In celebration of Macula Month, Dr Narme Deva joins us on the RANZCO blog to share some important advice about macula health. Dr Deva is a Consultant Ophthalmologist in New Zealand and a Medical Retinal Sub-Specialist. Following completion of her training in New Zealand, she spent several years at the prestigious Moorfields Eye Hospital in London. She also holds a Doctorate of Medicine from the University of Auckland for research into ocular wound healing modification.
This month RANZCO is celebrating Macula Month. Can you start by telling us why the macula is such an important part of a person’s sight?
The macula is part of the back of your eye that is responsible for your central vision, your colour vision and what allows you to perform fine detailed visual tasks. This is an important part of the eye as the macula is what allows you to recognise your family and friend’s faces.
What diseases commonly affect the macula?
The diseases that most commonly affect the macula include diseases that are inherited. Often a problem with the macula is one that you are born with. The most common condition that affects the macula is Age Related Macular Degeneration (AMD), and as the name suggests, this is a condition that increases in incidence as you get older. If left untreated, AMD can have devastating consequences for your vision. The other group of conditions that commonly affect the macula are due to blood vessel problems in the back of the eye from conditions like diabetes or high blood pressure. These can cause leakage of fluid at the macula and can also cause vision loss or blindness.
When you first started out in medicine what inspired you to lean towards macula and retina related ophthalmology?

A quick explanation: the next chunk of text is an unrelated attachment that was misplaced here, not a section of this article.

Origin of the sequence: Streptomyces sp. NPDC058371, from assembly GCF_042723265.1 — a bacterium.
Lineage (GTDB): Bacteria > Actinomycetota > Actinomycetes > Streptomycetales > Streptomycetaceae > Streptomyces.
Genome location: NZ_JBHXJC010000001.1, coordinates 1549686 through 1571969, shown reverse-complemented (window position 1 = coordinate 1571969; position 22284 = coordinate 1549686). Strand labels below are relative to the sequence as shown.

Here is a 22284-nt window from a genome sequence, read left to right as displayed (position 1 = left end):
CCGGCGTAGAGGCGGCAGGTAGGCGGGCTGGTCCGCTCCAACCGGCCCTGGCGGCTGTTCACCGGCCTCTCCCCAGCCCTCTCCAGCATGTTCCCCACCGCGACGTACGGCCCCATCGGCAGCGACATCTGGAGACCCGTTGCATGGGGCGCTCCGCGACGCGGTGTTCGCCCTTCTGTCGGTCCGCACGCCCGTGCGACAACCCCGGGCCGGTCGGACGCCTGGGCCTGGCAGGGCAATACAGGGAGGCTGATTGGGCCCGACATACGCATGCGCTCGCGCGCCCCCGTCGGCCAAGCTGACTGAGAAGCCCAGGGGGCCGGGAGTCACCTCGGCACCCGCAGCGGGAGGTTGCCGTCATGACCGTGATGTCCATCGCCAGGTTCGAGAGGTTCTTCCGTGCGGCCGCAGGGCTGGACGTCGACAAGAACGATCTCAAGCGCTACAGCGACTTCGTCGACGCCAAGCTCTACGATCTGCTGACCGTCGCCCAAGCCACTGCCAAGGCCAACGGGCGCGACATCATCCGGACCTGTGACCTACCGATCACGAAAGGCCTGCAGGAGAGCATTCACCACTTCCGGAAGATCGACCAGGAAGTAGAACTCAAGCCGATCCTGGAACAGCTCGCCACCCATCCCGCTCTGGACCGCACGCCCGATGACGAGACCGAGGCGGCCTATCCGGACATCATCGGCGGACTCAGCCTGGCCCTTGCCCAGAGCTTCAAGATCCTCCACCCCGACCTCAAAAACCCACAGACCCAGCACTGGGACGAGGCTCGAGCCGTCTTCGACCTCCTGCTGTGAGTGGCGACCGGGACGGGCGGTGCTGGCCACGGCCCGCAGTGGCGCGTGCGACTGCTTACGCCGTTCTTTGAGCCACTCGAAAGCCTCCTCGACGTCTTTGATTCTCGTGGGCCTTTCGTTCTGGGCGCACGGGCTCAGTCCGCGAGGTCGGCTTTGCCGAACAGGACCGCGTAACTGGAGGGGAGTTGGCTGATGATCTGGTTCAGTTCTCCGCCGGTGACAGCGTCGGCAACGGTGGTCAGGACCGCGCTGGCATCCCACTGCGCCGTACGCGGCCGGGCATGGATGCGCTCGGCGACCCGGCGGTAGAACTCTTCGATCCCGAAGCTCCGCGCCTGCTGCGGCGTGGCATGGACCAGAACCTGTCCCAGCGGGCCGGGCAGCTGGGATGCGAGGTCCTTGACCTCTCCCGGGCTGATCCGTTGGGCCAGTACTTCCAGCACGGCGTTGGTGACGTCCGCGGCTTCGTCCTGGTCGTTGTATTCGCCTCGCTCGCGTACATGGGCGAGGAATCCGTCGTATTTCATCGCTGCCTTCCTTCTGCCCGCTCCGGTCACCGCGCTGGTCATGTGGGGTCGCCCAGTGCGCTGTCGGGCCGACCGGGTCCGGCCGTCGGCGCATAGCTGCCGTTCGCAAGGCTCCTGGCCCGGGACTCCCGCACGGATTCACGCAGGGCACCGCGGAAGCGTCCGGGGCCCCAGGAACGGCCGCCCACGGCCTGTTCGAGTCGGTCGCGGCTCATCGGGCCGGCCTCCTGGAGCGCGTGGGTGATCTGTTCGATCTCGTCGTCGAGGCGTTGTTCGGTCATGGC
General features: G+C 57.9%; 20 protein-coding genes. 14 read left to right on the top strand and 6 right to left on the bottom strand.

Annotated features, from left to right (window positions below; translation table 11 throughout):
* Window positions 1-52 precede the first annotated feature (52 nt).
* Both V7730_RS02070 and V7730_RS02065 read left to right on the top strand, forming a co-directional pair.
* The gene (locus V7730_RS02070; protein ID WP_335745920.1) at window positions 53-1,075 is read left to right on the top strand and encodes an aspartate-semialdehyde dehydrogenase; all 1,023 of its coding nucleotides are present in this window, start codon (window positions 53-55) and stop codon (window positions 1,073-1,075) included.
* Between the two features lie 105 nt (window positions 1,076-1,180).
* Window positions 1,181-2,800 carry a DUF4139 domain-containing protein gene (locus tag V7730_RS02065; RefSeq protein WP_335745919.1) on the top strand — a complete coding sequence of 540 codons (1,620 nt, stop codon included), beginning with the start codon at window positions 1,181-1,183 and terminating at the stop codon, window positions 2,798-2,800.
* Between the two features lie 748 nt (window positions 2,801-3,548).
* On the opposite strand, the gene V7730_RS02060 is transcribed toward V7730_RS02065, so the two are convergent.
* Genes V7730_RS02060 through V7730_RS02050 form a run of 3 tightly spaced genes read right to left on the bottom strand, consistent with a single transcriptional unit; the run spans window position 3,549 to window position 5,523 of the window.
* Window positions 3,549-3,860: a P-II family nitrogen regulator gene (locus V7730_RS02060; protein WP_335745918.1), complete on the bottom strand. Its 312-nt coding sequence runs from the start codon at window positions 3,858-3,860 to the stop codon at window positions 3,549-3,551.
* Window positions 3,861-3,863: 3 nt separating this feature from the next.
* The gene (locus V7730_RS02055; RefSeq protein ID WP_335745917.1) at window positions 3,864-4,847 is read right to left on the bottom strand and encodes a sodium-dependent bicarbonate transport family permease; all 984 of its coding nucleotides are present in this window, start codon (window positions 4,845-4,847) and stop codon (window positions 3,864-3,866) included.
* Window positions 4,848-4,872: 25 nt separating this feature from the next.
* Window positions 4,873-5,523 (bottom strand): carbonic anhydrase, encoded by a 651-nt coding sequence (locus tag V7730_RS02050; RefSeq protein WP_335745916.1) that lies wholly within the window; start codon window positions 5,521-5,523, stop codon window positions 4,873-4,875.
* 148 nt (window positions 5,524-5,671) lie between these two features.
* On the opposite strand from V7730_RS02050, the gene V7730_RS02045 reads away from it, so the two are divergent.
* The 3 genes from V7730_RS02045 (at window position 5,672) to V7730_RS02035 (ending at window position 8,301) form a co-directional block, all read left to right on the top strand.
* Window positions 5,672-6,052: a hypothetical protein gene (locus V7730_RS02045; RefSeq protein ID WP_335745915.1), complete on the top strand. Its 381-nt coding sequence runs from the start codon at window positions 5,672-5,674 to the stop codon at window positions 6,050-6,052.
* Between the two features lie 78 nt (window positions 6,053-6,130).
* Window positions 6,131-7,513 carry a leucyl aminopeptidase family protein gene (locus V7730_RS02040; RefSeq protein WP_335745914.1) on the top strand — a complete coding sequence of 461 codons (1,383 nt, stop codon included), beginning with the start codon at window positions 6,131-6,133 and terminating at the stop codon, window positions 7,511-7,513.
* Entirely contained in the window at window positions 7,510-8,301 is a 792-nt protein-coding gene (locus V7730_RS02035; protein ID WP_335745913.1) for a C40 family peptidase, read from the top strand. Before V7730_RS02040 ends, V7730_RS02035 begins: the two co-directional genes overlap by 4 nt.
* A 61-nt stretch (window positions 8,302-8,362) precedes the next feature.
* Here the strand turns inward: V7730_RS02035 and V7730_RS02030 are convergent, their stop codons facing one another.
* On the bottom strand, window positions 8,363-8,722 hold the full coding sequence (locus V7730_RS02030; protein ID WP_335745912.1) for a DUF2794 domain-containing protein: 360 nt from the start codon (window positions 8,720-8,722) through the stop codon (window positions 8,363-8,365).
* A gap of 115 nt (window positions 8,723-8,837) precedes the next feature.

The macula is rather beautiful to look at. There is also a vast array of problems that can happen to the macula and retina. Many diseases that affect the body manifest in the retina and indicate a larger problem. It is quite an intellectual sub-speciality and we can manage a lot of problems now that we couldn’t before! I find the work very rewarding.
Why is raising awareness during macula month so important?
It is crucial that conditions of the macula are caught early as many can be treated and the treatments are considerably more effective if the condition is recognised in its early stages. A small amount of pathology at the macula can have a big impact on vision. It is important to spread the word about good macula health, talk to your family and friends about their experiences and be aware of family history of any diseases that particularly affect the eyes.
What is the most important advice that you give to your patients about macula health?
It’s never too early to be concerned about looking after your health. The most important advice I can give my patients about macula health is please don’t smoke, try to eat a diet that is rich in green leafy vegetables and regularly wear sun protection for your eyes.
When in a person’s life should someone start considering the health of their macula?
It is particularly important from your 50s onwards and if you have a family history of macula problems to be looking after your eye health. Additionally, if you have any other general health issues like diabetes or blood pressure it’s also important to consider your macula health and have regular eye checks.
What are the most important signs that a person needs to have their macula checked by an eye care professional?
If you notice any distortion with straight lines or letters in a word appearing slightly tilted, it’s very important to get your vision checked. Also, dark grey patches in your central vision is another important symptom that should prompt you to get your macula checked by an eye professional.